Not everyone thought so, though. I was so fortunate to have a loving husband who supported me, who knew I wanted to keep studying, and who encouraged me to apply for scholarships. He helped wave away my doubts to make room for the dreams I had held so dear to my heart.


Not long after my daughter was born, I was awarded a scholarship to study for two years in China, my dream—within reach! At the same time, my husband found a great job in Pakistan. Too many blessings forced me into one of the most challenging and critical decisions I had ever made in my life. Do I take the scholarship and go to China? I’d be away from my husband for two years, and I would have to take my daughter with me. I told my husband that I was thinking about staying in Pakistan, that maybe I should settle into the role that so many people wanted for me. My husband wouldn’t accept that excuse. He persuaded me to seize the opportunity. And I did.

I had to endure lots of backlash from people (those who mattered and those who didn’t) when I decided to move to China for studies. One particularly nasty comment that was made (by pretty much everyone except my immediate family) was, “What are you going to do after studying? Obviously, you are going to raise kids, so what is the point of studying further?” I was told that it was “a bad choice” as a mother, wife, and daughter.

Thankfully, my husband, parents, and in-laws told me to chase my dreams. They told me that I could do it. With their relentless support, my daughter and I went to China in 2014 so I could pursue a Master’s Degree in Journalism. I loved it.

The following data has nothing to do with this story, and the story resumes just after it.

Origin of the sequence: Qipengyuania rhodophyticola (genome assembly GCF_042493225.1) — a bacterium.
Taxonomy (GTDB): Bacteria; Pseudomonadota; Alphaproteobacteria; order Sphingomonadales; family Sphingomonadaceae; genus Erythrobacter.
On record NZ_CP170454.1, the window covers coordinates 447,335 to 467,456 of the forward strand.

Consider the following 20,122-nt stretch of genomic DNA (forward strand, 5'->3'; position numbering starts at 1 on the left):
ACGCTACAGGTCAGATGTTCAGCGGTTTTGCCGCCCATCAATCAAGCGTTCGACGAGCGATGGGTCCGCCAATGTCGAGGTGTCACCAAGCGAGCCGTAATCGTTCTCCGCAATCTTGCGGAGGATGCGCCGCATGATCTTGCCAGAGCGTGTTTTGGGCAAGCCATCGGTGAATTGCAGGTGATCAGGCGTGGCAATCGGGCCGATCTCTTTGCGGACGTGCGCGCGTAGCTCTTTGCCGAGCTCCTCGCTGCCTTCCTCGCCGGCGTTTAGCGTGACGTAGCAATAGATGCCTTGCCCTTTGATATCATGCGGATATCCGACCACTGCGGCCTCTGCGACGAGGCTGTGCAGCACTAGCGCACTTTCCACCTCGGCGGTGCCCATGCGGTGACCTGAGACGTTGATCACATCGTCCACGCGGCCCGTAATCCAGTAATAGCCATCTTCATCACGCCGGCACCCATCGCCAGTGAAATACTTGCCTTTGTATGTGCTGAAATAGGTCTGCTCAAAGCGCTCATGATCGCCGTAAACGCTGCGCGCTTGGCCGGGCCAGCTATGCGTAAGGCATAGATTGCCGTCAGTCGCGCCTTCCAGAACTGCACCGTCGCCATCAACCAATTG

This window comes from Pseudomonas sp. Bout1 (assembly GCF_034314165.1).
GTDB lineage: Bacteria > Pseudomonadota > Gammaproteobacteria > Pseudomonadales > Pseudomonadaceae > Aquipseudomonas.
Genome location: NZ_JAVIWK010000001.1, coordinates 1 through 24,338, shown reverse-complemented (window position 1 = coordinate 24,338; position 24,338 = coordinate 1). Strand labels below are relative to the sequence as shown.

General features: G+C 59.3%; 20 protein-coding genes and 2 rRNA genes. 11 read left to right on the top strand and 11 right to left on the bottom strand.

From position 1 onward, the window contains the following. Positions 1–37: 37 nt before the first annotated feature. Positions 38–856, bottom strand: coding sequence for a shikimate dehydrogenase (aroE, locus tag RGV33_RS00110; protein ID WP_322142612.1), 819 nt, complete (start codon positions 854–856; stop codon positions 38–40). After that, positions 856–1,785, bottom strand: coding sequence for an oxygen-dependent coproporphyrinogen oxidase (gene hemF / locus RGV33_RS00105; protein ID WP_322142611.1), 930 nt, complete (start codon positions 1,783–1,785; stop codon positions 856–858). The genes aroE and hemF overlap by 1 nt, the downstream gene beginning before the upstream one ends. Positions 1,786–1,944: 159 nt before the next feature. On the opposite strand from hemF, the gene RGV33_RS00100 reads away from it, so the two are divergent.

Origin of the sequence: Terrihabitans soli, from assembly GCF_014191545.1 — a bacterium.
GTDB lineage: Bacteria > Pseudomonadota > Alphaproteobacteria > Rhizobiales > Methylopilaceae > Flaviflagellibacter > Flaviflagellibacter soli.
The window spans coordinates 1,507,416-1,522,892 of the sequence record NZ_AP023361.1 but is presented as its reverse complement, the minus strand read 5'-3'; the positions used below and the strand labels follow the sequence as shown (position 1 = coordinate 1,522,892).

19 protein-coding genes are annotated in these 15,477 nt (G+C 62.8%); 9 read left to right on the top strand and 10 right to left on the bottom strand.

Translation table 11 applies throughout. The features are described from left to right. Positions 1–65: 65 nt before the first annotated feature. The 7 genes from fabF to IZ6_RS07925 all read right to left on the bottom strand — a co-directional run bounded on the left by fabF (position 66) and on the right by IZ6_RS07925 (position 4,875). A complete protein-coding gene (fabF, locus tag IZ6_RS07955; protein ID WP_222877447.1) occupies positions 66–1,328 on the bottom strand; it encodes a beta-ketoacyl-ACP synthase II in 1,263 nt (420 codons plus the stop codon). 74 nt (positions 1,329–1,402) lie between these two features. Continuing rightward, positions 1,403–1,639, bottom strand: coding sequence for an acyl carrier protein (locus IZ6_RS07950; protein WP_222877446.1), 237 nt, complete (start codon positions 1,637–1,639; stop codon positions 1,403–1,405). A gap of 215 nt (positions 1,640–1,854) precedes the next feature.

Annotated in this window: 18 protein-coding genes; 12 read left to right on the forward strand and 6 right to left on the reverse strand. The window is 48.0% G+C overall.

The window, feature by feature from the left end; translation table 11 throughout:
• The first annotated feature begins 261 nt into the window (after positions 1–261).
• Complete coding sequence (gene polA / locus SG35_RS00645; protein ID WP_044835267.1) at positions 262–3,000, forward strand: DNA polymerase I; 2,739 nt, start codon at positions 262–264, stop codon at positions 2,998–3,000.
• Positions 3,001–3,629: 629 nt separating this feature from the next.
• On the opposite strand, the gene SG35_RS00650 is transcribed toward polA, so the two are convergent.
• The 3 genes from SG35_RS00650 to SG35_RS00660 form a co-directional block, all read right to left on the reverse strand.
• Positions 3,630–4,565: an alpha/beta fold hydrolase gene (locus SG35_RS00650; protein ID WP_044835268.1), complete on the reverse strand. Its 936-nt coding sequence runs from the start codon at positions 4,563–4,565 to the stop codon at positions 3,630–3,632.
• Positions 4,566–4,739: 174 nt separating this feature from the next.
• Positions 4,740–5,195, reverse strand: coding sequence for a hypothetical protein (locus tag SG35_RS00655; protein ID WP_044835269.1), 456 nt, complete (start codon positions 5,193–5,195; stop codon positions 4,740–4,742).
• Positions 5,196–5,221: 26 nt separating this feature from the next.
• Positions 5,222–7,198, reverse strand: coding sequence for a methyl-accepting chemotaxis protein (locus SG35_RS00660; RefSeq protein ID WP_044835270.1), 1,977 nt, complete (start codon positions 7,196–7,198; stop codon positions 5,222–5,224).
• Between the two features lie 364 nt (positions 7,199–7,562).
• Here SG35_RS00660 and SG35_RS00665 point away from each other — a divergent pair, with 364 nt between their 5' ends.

Department of Journalism, Hebei University, Baoding, Hebei, China
Department of Journalism, Hebei University, Baoding, Hebei, China

Living at Hebei University in China enabled me to travel, study, and write more often, even with my daughter in tow. I had a babysitter who stayed with my daughter while I went to classes, allowing me to experience all that I had dreamed of. I felt as though I was living among the clouds. After each semester was over, my daughter and I would travel back to Pakistan for the break.

My daughter, during winter break, 2015.
My daughter, during winter break, 2015.

Just as I was feeling content with the way my life was going, I got pregnant again (oops!) before my final semester. I was jolted back to reality. It wasn’t that I didn’t want another child—of course I wanted to be a mom again! I just wasn’t ready to go back home. Living in a foreign country for almost a year and a half, studying, taking exams, raising my daughter—all while being away from my husband—was going to be all for nothing. I felt scared, depressed, and utterly confused. I couldn’t go back to Pakistan without my degree. I owed that much to my family, my husband, and well, myself.

But it wasn’t going to be easy.

When I needed the most help during my pregnancy, the babysitter who took care of my daughter was unfortunately unavailable. The bigger my belly, the more I dreaded the flights of stairs, and the long walks to a bus stop in the scorching heat (my doctor advised me against using my primary mode of transport—bicycle), only to come home and have to cook, clean, and maintain. On